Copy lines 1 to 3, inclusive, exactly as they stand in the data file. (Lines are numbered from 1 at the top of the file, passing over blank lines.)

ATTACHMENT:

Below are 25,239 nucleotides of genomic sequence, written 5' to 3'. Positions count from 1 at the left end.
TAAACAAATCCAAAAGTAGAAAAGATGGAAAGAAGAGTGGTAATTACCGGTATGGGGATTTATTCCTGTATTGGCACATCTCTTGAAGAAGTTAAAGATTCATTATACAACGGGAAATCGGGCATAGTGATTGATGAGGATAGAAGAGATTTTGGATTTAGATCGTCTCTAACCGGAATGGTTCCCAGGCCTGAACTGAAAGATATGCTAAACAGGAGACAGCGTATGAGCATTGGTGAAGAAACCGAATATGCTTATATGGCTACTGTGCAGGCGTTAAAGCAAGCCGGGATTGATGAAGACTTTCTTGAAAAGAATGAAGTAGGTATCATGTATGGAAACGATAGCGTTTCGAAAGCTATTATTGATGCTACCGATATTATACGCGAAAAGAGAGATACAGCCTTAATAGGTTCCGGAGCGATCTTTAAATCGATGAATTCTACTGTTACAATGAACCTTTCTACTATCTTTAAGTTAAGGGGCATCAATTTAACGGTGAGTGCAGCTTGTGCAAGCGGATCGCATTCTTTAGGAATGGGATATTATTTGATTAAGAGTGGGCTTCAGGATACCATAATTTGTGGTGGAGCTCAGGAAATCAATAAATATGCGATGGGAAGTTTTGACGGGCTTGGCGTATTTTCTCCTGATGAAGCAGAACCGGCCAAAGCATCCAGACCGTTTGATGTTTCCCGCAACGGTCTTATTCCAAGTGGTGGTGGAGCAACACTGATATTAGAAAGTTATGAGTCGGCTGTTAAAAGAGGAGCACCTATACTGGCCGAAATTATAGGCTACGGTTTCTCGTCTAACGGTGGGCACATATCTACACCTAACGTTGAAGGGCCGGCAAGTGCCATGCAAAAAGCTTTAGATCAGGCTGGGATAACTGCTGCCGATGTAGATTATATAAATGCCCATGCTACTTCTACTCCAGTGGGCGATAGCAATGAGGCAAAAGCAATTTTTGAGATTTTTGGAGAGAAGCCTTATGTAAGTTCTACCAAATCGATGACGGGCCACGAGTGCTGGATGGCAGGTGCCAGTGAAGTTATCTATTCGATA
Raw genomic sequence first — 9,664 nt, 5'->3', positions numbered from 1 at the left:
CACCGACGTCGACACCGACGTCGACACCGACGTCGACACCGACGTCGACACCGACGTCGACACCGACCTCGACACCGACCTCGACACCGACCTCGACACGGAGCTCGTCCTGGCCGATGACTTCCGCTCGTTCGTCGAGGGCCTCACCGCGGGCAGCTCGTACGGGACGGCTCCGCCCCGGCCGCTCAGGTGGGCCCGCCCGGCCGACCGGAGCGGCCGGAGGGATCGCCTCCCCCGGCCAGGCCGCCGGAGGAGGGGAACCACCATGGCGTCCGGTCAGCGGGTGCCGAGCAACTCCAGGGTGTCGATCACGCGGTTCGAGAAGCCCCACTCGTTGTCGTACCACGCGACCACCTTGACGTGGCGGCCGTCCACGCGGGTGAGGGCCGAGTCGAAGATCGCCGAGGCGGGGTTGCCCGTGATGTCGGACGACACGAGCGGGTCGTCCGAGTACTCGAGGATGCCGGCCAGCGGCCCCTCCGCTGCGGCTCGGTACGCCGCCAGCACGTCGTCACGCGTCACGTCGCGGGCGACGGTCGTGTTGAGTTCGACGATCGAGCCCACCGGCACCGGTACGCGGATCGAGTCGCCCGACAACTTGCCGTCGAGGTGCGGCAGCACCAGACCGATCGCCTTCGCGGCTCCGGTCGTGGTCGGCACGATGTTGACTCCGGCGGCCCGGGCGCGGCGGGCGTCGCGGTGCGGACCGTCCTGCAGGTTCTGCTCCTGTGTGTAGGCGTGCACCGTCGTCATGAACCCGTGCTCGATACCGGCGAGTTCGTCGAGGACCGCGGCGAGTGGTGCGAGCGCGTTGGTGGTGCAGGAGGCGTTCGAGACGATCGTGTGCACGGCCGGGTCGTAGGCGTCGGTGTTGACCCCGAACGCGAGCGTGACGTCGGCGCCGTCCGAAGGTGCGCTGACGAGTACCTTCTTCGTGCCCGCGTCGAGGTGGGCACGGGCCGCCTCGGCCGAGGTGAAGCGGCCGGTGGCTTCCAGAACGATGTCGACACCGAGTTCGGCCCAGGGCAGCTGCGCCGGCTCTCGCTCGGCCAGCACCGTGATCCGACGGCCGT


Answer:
Below are 25,239 nucleotides of genomic sequence, written 5' to 3'. Positions count from 1 at the left end.
TAAACAAATCCAAAAGTAGAAAAGATGGAAAGAAGAGTGGTAATTACCGGTATGGGGATTTATTCCTGTATTGGCACATCTCTTGAAGAAGTTAAAGATTCATTATACAACGGGAAATCGGGCATAGTGATTGATGAGGATAGAAGAGATTTTGGATTTAGATCGTCTCTAACCGGAATGGTTCCCAGGCCTGAACTGAAAGATATGCTAAACAGGAGACAGCGTATGAGCATTGGTGAAGAAACCGAATATGCTTATATGGCTACTGTGCAGGCGTTAAAGCAAGCCGGGATTGATGAAGACTTTCTTGAAAAGAATGAAGTAGGTATCATGTATGGAAACGATAGCGTTTCGAAAGCTATTATTGATGCTACCGATATTATACGCGAAAAGAGAGATACAGCCTTAATAGGTTCCGGAGCGATCTTTAAATCGATGAATTCTACTGTTACAATGAACCTTTCTACTATCTTTAAGTTAAGGGGCATCAATTTAACGGTGAGTGCAGCTTGTGCAAGCGGATCGCATTCTTTAGGAATGGGATATTATTTGATTAAGAGTGGGCTTCAGGATACCATAATTTGTGGTGGAGCTCAGGAAATCAATAAATATGCGATGGGAAGTTTTGACGGGCTTGGCGTATTTTCTCCTGATGAAGCAGAACCGGCCAAAGCATCCAGACCGTTTGATGTTTCCCGCAACGGTCTTATTCCAAGTGGTGGTGGAGCAACACTGATATTAGAAAGTTATGAGTCGGCTGTTAAAAGAGGAGCACCTATACTGGCCGAAATTATAGGCTACGGTTTCTCGTCTAACGGTGGGCACATATCTACACCTAACGTTGAAGGGCCGGCAAGTGCCATGCAAAAAGCTTTAGATCAGGCTGGGATAACTGCTGCCGATGTAGATTATATAAATGCCCATGCTACTTCTACTCCAGTGGGCGATAGCAATGAGGCAAAAGCAATTTTTGAGATTTTTGGAGAGAAGCCTTATGTAAGTTCTACCAAATCGATGACGGGCCACGAGTGCTGGATGGCAGGTGCCAGTGAAGTTATCTATTCGATA
Raw genomic sequence first — 9,664 nt, 5'->3', positions numbered from 1 at the left: